In the week that this report went to press, Aberdeen Standard Investments launched a fund that will be run by artificial intelligence. It is hoped that the use of a machine-learning computer, which will crunch reams of market data in an attempt to identify trends known as factors, will help to improve investment returns.
The Edinburgh-based firm is putting a lot of trust in the computer, claiming that humans will have no input into the investment decision-making process. If the computer decides to overweight emerging markets, for example, human fund managers will not override it.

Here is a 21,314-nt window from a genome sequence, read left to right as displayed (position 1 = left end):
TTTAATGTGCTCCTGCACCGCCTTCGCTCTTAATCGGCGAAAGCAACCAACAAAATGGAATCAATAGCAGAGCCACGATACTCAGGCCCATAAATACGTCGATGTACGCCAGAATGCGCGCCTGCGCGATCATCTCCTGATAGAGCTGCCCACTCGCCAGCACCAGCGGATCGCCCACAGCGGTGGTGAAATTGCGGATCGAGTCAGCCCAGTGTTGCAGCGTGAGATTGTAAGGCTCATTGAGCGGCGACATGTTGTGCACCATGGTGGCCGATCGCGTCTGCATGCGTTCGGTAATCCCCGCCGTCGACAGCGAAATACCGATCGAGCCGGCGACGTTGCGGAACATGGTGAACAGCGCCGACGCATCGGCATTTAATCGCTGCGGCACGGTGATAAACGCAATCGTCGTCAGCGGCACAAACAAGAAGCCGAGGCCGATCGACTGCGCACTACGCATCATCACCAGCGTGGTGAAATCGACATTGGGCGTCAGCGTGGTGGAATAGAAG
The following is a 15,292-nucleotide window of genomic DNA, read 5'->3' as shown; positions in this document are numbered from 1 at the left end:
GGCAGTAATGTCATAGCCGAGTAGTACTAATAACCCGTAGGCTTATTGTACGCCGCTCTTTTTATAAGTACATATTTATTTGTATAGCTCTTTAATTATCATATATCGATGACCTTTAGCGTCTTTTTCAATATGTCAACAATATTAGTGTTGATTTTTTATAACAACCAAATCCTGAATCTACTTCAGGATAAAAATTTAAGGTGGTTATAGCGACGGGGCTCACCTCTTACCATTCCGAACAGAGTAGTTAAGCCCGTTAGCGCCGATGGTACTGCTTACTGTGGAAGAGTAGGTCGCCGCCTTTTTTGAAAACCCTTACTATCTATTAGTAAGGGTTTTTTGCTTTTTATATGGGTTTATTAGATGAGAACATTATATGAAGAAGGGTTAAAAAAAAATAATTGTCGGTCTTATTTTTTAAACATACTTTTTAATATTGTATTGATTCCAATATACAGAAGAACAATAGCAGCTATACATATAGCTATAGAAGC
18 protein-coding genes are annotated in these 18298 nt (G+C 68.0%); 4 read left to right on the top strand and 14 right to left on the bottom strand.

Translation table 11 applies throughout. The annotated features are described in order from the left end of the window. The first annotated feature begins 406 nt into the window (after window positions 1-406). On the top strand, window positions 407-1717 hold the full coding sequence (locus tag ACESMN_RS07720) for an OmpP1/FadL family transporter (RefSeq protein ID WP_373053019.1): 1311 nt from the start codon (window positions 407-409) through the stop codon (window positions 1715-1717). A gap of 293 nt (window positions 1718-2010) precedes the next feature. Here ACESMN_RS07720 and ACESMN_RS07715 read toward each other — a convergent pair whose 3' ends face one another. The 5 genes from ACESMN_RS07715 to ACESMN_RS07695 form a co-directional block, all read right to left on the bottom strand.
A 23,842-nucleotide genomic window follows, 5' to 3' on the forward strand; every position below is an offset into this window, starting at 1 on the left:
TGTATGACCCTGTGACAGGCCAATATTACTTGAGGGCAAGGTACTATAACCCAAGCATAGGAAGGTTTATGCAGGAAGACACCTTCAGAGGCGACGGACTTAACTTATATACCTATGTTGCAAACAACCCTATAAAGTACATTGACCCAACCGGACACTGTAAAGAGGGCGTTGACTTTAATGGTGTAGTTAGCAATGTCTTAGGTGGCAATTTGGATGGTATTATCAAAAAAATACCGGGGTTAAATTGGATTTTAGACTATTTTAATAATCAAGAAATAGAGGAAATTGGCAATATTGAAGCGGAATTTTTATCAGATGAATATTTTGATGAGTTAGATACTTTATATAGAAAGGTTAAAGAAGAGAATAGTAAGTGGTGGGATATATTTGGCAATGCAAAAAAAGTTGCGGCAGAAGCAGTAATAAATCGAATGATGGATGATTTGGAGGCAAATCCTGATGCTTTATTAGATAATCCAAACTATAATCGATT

The Artificial Intelligence Global Equity Fund will hold about 150 stocks and around 10% of the portfolio will be traded each month.
The aim is that the fund will outperform its benchmark, the MSCI All Countries World Index, by 4% to 6% a year. If it achieves that objective and reaches its target size of $10 billion, human stock-pickers, who have just endured a torrid decade, might start to feel even less secure about their future prospects in the industry.
Mark Latham, associate editor of Funds Europe
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